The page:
JAKARTA (Reuters) - Thousands protested outside the U.S. Embassy in the Indonesian capital on Sunday against U.S. President Donald Trump’s decision to recognize Jerusalem as Israel’s capital, many waving banners saying “Palestine is in our hearts”.
Leaders in Indonesia, home to the world’s largest Muslim population, have joined a global chorus of condemnation of Trump’s announcement, including Western allies who say it is a blow to peace efforts and risks sparking more violence.
Thousands of protesters in Muslim-majority countries in Asia have rallied in recent days to condemn the U.S. move.
Israel maintains that all of Jerusalem is its capital. Palestinians want East Jerusalem as the capital of a future independent state and say Trump’s move has left them completely sidelined.
Palestinian people were among the first to recognize Indonesia’s independence in 1945, Sohibul Iman, president of the controversial Islamist opposition Prosperous Justice Party which organized the rally, told protesters.
Indonesia should be more proactive in “urging the Organisation of Islamic Conference (OIC) member states and U.N. Security Council and the international community to respond immediately with more decisive and concrete political and diplomatic actions in saving the Palestinians from the Israeli occupation and its collaborator, the United States of America,” Iman said.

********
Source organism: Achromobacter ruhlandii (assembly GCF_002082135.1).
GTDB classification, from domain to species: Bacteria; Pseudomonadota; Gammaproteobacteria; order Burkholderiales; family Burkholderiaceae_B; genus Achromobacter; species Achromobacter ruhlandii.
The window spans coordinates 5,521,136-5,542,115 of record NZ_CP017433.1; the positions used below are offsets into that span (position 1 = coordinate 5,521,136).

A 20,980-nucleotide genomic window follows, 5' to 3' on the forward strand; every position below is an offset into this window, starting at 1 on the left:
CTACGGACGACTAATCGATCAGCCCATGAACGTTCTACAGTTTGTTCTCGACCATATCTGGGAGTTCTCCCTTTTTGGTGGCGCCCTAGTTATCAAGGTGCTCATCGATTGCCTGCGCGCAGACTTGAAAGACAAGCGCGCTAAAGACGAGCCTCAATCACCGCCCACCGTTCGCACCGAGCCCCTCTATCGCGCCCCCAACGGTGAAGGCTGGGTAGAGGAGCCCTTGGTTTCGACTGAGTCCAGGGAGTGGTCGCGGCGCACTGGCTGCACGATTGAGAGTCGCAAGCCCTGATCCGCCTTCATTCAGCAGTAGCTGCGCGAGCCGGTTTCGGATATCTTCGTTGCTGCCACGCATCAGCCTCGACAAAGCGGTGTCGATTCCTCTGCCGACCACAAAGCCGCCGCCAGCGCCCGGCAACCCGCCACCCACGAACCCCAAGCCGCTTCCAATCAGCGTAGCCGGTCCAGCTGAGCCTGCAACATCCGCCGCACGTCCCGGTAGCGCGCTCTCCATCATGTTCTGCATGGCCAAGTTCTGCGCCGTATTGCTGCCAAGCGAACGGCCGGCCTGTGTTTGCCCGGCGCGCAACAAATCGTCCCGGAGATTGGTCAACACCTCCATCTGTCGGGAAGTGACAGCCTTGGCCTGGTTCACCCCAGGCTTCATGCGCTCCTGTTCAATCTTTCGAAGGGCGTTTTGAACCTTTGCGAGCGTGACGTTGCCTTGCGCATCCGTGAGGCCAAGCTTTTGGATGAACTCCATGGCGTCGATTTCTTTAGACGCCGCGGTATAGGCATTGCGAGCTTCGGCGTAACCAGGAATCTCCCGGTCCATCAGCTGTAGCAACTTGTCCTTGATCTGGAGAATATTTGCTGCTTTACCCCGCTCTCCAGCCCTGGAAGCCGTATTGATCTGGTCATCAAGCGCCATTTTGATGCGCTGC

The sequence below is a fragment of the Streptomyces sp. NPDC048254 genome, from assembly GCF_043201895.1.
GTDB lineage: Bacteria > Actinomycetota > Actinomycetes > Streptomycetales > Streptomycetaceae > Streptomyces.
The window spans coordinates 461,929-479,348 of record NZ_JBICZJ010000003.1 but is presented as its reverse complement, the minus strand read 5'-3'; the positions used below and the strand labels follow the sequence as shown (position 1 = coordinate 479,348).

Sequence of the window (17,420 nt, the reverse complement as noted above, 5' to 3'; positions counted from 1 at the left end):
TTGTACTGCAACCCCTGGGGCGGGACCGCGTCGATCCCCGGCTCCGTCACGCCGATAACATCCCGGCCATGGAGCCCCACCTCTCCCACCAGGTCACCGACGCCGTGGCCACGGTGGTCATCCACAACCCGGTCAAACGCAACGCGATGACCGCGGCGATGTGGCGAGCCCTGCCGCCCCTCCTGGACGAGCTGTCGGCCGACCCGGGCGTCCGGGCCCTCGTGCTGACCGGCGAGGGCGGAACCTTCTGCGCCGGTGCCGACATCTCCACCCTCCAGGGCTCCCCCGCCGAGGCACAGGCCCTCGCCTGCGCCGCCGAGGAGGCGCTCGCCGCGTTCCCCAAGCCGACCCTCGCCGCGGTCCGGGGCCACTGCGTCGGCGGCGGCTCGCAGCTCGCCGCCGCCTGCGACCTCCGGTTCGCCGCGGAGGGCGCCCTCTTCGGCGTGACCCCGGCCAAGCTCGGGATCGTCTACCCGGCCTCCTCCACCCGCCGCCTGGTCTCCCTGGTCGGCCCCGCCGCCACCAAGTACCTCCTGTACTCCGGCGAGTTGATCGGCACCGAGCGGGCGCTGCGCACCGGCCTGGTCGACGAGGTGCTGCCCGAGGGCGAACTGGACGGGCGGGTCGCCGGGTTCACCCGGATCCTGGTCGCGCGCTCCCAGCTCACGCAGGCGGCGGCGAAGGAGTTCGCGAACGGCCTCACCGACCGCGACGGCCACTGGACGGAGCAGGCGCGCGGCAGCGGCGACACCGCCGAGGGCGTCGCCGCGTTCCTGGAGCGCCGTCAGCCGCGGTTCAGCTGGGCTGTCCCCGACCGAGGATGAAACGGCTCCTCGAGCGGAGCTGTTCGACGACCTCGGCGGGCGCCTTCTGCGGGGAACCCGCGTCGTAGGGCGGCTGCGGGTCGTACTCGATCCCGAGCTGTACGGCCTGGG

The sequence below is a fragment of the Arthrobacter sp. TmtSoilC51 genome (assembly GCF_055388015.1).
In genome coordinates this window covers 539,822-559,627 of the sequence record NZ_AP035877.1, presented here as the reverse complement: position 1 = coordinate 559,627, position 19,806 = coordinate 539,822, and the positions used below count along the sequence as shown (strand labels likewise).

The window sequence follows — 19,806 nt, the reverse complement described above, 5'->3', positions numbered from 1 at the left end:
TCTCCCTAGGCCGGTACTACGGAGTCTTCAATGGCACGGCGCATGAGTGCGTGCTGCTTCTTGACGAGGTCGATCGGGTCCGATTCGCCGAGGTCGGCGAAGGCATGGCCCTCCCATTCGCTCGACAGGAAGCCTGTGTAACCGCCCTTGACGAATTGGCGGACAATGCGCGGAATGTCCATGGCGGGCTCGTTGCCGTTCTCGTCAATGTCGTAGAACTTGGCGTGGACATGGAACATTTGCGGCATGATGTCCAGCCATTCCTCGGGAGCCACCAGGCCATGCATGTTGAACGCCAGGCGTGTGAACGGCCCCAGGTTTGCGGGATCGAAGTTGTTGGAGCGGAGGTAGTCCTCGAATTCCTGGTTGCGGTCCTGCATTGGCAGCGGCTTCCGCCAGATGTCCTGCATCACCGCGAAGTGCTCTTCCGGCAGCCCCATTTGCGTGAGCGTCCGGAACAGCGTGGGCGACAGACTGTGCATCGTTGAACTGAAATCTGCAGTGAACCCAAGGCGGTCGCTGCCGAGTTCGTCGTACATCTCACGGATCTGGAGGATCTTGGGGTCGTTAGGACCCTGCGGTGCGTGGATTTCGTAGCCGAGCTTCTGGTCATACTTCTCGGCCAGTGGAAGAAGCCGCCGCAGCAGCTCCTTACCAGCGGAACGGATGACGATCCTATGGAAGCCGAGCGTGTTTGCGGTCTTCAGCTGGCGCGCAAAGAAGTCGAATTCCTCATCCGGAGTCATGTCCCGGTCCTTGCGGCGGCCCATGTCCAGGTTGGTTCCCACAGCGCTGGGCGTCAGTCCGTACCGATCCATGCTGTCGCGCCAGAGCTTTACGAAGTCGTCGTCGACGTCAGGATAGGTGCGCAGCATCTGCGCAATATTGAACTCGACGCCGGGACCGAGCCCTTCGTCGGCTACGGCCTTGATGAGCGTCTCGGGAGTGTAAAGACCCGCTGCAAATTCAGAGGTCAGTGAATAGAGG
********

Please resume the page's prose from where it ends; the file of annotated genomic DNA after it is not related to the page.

“Indonesia as the world’s largest Muslim country has the largest responsibility toward the independence of Palestine and the management of Jerusalem,” he told reporters, adding that he hoped Indonesia would take a leading role within the OIC on the matter.
“Trump has disrupted world peace. It’s terrible,” one protester, Yusri, told Reuters.
The decision was “a major disaster for the Palestinian people, while the Palestinian’s own rights have been taken away for a long time,” said Septi, a student at the rally.
Violence erupted for a third day in Gaza on Saturday in response to Trump’s decision, which overturned decades of U.S. policy towards the Middle East.
Indonesia’s foreign minister left for Jordan on Sunday to meet the Palestinian and Jordanian foreign ministers “to convey Indonesia’s full support for Palestine”.
Reporting by Agustinus Beo Da Costa; Writing by Fergus Jensen; Editing by Nick Macfie